The Met Office has issued a severe weather warning of more heavy snow and icy roads for south and mid Wales.
Police were warning motorists to stay home unless their journeys were absolutely necessary. Major roads including the Heads of the Valleys in south Wales became gridlocked, causing long delays and tailbacks as commuters tried to make their way home early.
Some towns and villages were cut off by impassable roads, and bus services in several areas were stopped.
The driver of an ambulance had a lucky escape when his vehicle skidded and overturned near Llanarth in Ceredigion, closing the A487 for several hours.
Snow only began to fall in the south east of the country after lunchtime on Thursday - the area's first taste of what the rest of the country woke up to.
And it is not likely to subside for a while as the Met Office said: "Heavy snow showers this afternoon and evening will lead to some significant accumulations of snow, particularly over high ground and in areas exposed to the strong and gusty northwesterly winds.
There were idyllic scenes, but chaos, too
"There will be localised drifting and blizzard conditions in upland areas. Roads are likely to become icy in areas affected by the snow, giving some dangerous driving conditions, and motorists are advised to avoid driving in upland areas if possible."
More than 350 schools throughout Wales were closed by mid afternoon on Thursday, while homes and businesses lost power and telephone connections.
Many were expected to remain closed on Friday, and parents were urged to check with individual schools for the latest information.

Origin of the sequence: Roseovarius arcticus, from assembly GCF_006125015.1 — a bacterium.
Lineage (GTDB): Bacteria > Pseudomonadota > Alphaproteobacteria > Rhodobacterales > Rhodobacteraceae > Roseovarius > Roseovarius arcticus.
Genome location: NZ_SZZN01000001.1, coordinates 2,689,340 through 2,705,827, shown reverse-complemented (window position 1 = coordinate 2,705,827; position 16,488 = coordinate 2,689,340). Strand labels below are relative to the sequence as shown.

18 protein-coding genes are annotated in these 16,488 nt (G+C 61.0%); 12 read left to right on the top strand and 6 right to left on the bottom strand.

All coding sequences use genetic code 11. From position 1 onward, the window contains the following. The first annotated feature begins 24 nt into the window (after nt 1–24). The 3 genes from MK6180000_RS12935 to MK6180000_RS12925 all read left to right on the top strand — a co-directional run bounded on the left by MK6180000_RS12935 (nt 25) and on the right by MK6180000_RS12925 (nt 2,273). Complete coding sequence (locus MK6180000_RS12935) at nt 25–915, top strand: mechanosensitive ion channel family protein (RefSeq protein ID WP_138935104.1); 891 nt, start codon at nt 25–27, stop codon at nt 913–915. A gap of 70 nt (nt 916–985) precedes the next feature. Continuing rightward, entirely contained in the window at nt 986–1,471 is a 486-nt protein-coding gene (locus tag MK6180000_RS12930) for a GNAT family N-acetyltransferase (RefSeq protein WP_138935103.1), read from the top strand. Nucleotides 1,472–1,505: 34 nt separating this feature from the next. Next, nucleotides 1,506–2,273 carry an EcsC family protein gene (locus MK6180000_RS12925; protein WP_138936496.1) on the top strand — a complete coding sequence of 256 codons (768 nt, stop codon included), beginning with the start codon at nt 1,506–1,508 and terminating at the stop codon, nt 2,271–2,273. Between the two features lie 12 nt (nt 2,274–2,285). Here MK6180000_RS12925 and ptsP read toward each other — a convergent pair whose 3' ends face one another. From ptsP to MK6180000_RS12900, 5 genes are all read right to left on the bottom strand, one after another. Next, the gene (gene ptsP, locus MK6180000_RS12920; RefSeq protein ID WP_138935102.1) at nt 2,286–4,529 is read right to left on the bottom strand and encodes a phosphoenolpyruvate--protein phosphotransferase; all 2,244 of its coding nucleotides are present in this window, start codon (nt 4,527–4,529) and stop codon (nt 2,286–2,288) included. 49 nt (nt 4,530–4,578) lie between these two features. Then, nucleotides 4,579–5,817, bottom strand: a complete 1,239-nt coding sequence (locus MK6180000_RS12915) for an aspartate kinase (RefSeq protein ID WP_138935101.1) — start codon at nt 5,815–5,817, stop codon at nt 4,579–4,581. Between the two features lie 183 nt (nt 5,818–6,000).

Up to six inches of snow lay on some roads and eight inches on the hills. Gritters and snowploughs were expecting to be out all night in areas including Carmarthenshire and Swansea.
Snow ploughs had earlier been out in force to keep the main routes open, but many minor roads remained impassable, made worse by a number of minor accidents.
In Ceredigion - where snow rarely sticks and causes problems - the sudden flurries caught drivers unawares.
"The snow fell in Aberystwyth at about lunchtime," said Gareth Roberts, from Ceredigion County Council.
"A lot of businesses decided that it was probably better for the workers to go home, and then everybody rushed home at the same time," he added.
"Although all the roads had been gritted, everybody was following everybody else, and causing gridlock."
Some council are drafting in extra resources to minimise disruption services with highways teams working throughout the night gritting main roads and salting pavements.
A few hospitals have also been affected with outpatient clinics being cancelled at Ysbyty Gwynedd in Bangor and Llandudno General Hospital.